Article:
One fine day on FB, a social media friend and I were casually chatting. Both of us were frustrated with the mundane routine daily stuff. This guy, suddenly comes up with this idea “Lets go to Andamans”. Me being this travel freak, excited by the idea, book our tickets early in June to travel in September. We get really cheap flight tickets and we are extra excited about it. Later on 5 more people join the group to travel with us.
All of us are excited about the trip. One of the craziest things about the trip is, that I have met only one guy, that too for 5 mins. Everyone was a stranger in the trip. I was travelling with a bunch of strangers!
I was going to travel with a bunch of strangers to a strange new place. The flight tickets were booked for everyone, but we did not book our accommodations since there was mixed opinion about the time we would be spending on each island there.
Just a week before the travel, 3 people drop off due to other commitments, leaving four of us to the mercy of destiny at Andaman.
We land in Andaman and the very next day we leave to Havelock, as recommended by the locals. For us the actual tour starts at Havelock. This place can be named as heaven on earth. We stayed in beach shacks just close to the sea.
We checked into the shacks at around 11 am. We played in the sea, like mad kids. We go back take a shower, have our lunch and come back to the sea to play…to our astonishment the sea wasn’t there!
I was shocked, flabbergasted, surprised, stunned, amazed, astounded etc. I didn’t see the sea which was there an hour back! There was only stretches of land and the sea wasn’t visible till far, far away!
I was scared about Tsunami, and enquired the manager of the place about it, to know that it was low tide and the sea goes few kilometers back. Sigh of relief that it was not Tsunami. I waited and waited to see the sea come back, but in vain, until it was late in the night, I heard the ocean back.
Early in the morning I woke up and rushed to see the sea, and again the sea wasn’t there!
First time I experienced something like this and it was spectacular! We decided to stay there for 5 days, and didn’t get enough. The nearby beaches like the Kalapathar beach, Radhanagar beach, Elephant Beach were awesome. The guys went scuba diving, while we girls did snorkeling and jet skiing!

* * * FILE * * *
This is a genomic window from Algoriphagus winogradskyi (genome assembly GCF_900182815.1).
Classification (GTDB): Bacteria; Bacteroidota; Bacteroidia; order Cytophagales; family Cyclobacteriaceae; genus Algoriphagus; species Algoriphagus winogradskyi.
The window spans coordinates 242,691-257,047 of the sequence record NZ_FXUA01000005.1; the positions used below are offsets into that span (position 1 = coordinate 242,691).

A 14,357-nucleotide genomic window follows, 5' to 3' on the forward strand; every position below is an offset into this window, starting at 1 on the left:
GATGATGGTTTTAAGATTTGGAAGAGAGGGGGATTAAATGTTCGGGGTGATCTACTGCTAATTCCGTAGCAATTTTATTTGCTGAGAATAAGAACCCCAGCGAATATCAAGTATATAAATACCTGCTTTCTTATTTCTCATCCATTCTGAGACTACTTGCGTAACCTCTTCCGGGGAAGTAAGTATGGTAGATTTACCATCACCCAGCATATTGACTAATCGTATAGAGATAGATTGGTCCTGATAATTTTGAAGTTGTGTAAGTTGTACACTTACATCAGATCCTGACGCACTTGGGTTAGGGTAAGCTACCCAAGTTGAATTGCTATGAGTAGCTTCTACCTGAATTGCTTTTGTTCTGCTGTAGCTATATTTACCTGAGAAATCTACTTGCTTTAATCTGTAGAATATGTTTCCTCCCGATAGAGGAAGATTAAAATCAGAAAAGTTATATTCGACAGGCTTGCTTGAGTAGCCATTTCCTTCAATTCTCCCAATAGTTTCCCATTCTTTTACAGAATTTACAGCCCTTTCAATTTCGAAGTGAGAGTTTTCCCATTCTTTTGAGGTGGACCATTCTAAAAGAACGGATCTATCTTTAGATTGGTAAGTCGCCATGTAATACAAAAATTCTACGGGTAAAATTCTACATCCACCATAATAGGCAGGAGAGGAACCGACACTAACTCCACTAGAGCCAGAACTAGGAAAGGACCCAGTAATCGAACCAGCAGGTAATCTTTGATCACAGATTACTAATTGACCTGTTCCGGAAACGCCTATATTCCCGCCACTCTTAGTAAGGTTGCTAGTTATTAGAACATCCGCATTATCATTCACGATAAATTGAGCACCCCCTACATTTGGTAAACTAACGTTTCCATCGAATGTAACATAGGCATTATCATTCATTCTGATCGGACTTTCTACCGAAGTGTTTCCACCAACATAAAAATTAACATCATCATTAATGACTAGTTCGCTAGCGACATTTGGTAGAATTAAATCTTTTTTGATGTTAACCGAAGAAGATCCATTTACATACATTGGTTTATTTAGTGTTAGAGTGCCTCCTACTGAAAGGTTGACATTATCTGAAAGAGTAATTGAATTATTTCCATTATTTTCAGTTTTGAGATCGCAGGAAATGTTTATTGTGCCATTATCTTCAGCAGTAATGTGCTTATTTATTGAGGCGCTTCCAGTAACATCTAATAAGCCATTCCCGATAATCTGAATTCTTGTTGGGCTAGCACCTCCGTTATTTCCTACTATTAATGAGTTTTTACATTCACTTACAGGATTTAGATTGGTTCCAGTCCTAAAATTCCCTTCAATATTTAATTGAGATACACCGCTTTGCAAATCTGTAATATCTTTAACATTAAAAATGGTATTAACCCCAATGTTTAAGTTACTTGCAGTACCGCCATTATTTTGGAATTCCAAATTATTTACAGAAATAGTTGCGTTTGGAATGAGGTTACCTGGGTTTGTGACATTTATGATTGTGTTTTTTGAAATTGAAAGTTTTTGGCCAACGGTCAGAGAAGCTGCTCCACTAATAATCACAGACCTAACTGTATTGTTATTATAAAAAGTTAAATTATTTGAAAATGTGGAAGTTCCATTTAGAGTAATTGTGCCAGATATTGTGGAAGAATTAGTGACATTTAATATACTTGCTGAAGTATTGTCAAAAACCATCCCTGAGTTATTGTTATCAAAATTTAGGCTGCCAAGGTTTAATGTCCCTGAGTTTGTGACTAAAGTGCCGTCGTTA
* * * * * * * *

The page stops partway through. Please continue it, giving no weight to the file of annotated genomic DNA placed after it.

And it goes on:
After five days in Havelock, we decide to go back to Port Blair and see the other places. I don’t want to tell you here about all the places, then it would take me weeks to finish this blog post. But yes, I wish to share my experience in the spooky Ross Island and the mysterious Braratang Island!
Ross is quiet a famous name known when people talk about Andaman. It is a haunting place which lingers in our thoughts even after many many days. The Island is named after Sir Daniel Ross, a marine surveyor.
Ross must have been one of the most happening places during the British period in the late 17th century. It is now left with ruins which tell silent tales of dark history. It is sad to see that the dark history is sinking into the sea slowly. It was only because of Ross Island the Port Blair did not face as much damage as expected during the 2004 Tsunami. Ross Island stood shield and saved Port Blair from devastation!
Baratang Island is not much known to tourists. It has a scenic coastline rich in marine life and mud volcanoes, the only known examples in India. It is located between Middle and South Andaman about 100 km from Port Blair. The island has dense tropical forests ranging from tidal swamp forest to evergreen to littoral forests laced with sandy beaches along its coast.
The easiest way to reach Baratang was to book with a tourist, since it involved permissions from the forest department . The trip starts as early as 3.30 am! Sleepy heads we wakeup and get ready for all the excitement that was following.
Baratang Island can be reached by road via the Jarawa Tribe Reserve and then by boat. Jarawa are one of those indigenous communities of Andaman Islands. Jarawas are believed to have inhabited the islands for at least several thousand years. Photography is strictly prohibited in this Jarawa Tribe Reserve area!
After driving the Jarawa tribe reserve for nearly 3 hours we reach the ferry place. One big ferry carries three big buses, and approximately 100 people and leaves us at the other shore, where the board says “Welcome to Baratang”. The next ferry ride is one the amazing and dangerous journeys between the creeks, with mangroves forests on both the sides. The boat is a speed boat which can accommodate approximately 10 people. The weight had to be balanced or the boat would topple over into the creek containing salt water crocodiles and poisonous snakes. This adventurous ride goes for 40-45 mins and we reach a rocky terrain. It was drizziling and we had to do rock climbing to see the limestone caves at Nayadera!
The path is slippery and we weren’t prepared with any special shoes. I wore flip-flops and did rock climbing and badly bruised my leg everywhere! I had to do it anyways, the beauty of nature kept me going… finally I was the first one to enter into the pristine limestone caves, awed in beauty, I stood like one of those stalagmites and stalactites ! The venomous snakes or the salt water crocodiles didn’t scare me
Then again we take a trek to the mud volcano, which are found only in Baratang Island in India, the mud volcanoes erupt sporadically. The last eruption recorded in 2005. About 700 mud volcanoes have been identified all over the world. Mud volcanoes are vents in the earth which emits gas and mud and are a rare phenomenon found in only select places.
It was amazing to travel with three strangers to strange places, but now we are no longer strangers ...
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